I always thought of my daddy as that man that no one could touch, and when I say that I mean it in so many ways, physically, emotionally, mentally and spiritually. Like I said he is a great man

Now a few more years go by and we're back in Thailand. I didn't understand why he was sending me of to boarding school in Malaysia at the time. But thinking back I totally understand. One, he didn't want me to go back to the states with my mom and he just wanted me in arms reach. At the time I was lost at that school and cried everyday for my daddy to come get me. He did after a few months but I still couldn't stay with him so instead of going to the states with my mom he sent me to my other dad, Uncle Ted. I missed my dad so much and I felt something wasn't right but I was only 12 and I didn't know how to express myself without being destructive. And that's when all hell broke loose. Then after that year my daddy finally sent me back to my mom. I remember hearing my daddy saying secretly to some one, I don't really remember who, but he said he wasn't sure if he was able to raise a teenage daughter at his age. I didn't know how to take this at the time and until this day I've regretted everything I did to make him disappointed. The last time I smelled his cologne, held his hand and gave him a hug and a kiss, was when I was sixteen years old visiting my dad on my summer vacation. I didn't know that it would be the last time I'd see him.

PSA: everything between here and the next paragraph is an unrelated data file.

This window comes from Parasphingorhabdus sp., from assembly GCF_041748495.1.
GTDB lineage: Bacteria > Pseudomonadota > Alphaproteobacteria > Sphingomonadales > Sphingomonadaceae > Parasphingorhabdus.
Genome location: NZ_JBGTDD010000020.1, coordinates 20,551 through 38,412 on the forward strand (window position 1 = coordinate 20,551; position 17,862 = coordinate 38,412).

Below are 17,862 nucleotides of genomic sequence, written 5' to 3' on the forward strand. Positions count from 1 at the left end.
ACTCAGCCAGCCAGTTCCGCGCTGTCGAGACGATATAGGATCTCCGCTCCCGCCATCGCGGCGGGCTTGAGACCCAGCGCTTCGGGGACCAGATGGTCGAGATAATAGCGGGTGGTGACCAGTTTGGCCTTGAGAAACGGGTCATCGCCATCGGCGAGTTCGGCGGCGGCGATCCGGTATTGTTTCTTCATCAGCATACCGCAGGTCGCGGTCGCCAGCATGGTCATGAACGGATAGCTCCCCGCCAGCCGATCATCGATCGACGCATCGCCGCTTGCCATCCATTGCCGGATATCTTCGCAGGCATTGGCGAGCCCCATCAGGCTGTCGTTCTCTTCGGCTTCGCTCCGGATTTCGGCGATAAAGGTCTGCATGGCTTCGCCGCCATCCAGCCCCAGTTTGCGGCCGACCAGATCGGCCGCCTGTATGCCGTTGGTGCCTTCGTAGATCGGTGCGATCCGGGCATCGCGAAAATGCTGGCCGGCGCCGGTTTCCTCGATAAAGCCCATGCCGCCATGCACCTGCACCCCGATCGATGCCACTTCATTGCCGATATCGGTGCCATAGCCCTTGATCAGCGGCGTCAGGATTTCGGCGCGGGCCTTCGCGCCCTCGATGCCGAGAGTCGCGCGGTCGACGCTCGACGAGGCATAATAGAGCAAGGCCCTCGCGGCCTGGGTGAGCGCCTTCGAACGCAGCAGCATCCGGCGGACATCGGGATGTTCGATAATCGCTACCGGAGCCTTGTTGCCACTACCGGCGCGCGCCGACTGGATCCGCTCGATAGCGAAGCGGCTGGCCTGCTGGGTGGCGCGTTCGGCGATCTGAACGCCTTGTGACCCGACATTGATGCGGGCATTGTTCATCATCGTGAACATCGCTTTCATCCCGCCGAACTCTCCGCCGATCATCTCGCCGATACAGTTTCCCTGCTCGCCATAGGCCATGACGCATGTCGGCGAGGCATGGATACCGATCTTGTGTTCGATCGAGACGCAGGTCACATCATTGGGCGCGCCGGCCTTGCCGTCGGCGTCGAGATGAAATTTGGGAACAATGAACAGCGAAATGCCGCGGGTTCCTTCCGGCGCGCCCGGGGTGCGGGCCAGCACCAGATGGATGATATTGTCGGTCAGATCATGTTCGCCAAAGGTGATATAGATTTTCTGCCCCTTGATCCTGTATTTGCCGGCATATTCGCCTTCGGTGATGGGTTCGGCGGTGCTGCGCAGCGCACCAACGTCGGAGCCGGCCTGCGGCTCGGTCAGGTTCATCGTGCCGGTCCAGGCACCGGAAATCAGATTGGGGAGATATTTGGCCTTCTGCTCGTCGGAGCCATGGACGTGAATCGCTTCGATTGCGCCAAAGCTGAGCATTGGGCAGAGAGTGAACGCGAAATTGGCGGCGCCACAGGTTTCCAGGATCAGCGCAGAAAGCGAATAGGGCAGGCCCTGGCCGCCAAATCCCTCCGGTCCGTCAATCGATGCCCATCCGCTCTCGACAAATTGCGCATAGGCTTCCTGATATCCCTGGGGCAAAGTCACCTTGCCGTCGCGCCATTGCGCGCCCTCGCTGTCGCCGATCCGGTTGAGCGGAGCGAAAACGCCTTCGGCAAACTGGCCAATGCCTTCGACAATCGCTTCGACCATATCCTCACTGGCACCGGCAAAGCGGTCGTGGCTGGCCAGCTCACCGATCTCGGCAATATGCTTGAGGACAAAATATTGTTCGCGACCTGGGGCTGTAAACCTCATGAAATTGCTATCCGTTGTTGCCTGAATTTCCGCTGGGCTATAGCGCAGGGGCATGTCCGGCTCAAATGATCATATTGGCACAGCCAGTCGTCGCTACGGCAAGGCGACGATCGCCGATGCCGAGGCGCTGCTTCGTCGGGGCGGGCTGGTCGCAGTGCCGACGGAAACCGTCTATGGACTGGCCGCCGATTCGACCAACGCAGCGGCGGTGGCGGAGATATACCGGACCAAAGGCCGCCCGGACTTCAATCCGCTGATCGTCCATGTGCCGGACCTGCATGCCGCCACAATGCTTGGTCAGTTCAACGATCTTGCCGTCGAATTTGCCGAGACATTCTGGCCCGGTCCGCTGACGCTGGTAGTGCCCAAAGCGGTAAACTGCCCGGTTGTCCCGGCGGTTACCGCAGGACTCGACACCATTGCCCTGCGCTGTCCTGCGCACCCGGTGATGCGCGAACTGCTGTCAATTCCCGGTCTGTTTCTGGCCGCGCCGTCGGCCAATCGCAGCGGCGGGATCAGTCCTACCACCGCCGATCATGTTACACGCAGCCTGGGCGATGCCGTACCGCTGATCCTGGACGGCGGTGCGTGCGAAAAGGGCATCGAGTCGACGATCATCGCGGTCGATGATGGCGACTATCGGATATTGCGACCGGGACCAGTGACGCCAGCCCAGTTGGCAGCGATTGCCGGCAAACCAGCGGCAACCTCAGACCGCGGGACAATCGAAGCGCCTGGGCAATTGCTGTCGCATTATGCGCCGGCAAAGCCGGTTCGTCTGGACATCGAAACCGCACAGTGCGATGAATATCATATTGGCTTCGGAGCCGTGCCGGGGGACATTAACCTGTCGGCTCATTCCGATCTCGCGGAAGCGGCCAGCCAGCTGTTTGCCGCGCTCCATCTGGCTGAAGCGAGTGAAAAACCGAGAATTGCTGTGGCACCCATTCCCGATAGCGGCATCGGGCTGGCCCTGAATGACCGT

To make a long story short. He was a good, great father. He showed me the world and taught me life. I would never ever replace my dad with any one. If I had a son I would pray that he would grow up to be like my daddy. I know my dad is with me now holding my hand, taking every step that I take. I promise to him everyday that he will be proud of me no matter how my past has been. His presence when he was alive was strong and even though he has moved on, his presence is even stronger at my side.

I love you daddy and I miss you so much!!! You will always be the number one man in my life. I will get to hold you again soon.

Your one and only daughter, Tommy